VR in Movement disorders
The objective of this module is the development and use of virtual environments to study motion in some diseases of the basal ganglia (particularly Parkinson's disease).
Description of the problem
The term "basal ganglia" is used to describe five closely related nuclei: caudate, putamen, globus pallidus, subthalamic nucleus and sustantia nigra. The basal ganglia receive no direct sensory inputs and, like the cerebellum, send no direct motor output to spinal cord. However, there is no doubt that these structures are involved in the control of movement. All diseases of the basal ganglia in man have some disorder of movement as their primary symptom. Common to all these conditions are either an excess of (abnormal) involuntary movements or a lack of spontaneous movements. In addition, there may be changes in muscle tone and defects of postural reflexes.
Some brief definitions may be useful. Hyperkinesia refers to an excess of movement; akinesia or hypokinesia to a lack of spontaneous movement. Akinesia may also be used to refer to a lack of normal associated movements such as swinging of the arms when walking. In contrast to these terms which describe the amount of movement, bradykinesia defines the speed of movement: bradykinetic movements are slow (whether or not there is an excess, or a lack of them).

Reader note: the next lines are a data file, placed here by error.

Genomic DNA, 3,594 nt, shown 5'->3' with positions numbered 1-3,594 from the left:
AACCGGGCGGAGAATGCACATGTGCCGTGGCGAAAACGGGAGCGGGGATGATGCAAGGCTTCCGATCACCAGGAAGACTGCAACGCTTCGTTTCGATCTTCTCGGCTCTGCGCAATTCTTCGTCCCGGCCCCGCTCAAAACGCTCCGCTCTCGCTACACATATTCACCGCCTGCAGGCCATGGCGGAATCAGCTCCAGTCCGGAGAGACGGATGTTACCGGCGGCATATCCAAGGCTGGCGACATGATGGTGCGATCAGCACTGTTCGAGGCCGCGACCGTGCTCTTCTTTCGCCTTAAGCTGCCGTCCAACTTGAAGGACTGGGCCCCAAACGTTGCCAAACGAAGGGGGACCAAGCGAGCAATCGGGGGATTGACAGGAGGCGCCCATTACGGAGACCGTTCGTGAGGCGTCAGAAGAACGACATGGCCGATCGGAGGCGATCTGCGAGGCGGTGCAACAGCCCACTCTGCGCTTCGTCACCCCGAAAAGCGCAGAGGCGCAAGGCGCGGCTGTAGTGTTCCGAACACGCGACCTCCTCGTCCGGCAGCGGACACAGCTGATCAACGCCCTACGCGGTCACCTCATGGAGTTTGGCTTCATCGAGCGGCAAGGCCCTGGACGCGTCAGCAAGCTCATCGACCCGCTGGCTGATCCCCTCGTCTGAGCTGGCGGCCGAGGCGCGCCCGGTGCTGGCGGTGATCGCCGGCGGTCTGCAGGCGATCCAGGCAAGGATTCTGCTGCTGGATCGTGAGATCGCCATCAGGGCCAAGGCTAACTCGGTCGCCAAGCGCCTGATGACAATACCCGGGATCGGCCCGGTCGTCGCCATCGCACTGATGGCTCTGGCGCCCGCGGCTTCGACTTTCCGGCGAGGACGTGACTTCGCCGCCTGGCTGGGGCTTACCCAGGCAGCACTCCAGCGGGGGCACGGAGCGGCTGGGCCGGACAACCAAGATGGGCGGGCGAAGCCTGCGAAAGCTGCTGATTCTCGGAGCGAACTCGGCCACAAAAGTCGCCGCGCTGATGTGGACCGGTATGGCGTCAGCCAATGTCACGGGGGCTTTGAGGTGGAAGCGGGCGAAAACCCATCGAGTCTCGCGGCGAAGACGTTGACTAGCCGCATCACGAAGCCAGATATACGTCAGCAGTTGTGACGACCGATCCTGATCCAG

1. Rationale of the system
2. Description of the VR experimental system
Many papers (T.C. Britton et al., 1994; Thompson et al., 1988; Berardelli et al., 1986) have described the kinematics characteristics and the electromyographic patterns of movements, for example of the wrist, in patient with essential tremor, coexistence of bradykinesia and chorea in Huntington's disease and Parkinson's disease. These studies don't take into consideration the relationship that exists between the visual sensory information and control of movement being performed. The aim of these proposal is the development and use of immersive virtual environments to study the aforementioned relationship in people affected by diseases of the basal ganglia particularly Parkinson's disease.
In order to analyze this relationship we propose to consider a simple touch task, studied under four different conditions. The conditions are:
The task under examination can consist in the subject touching a lamina equipped with strain gauge with the tip of his/her index finger.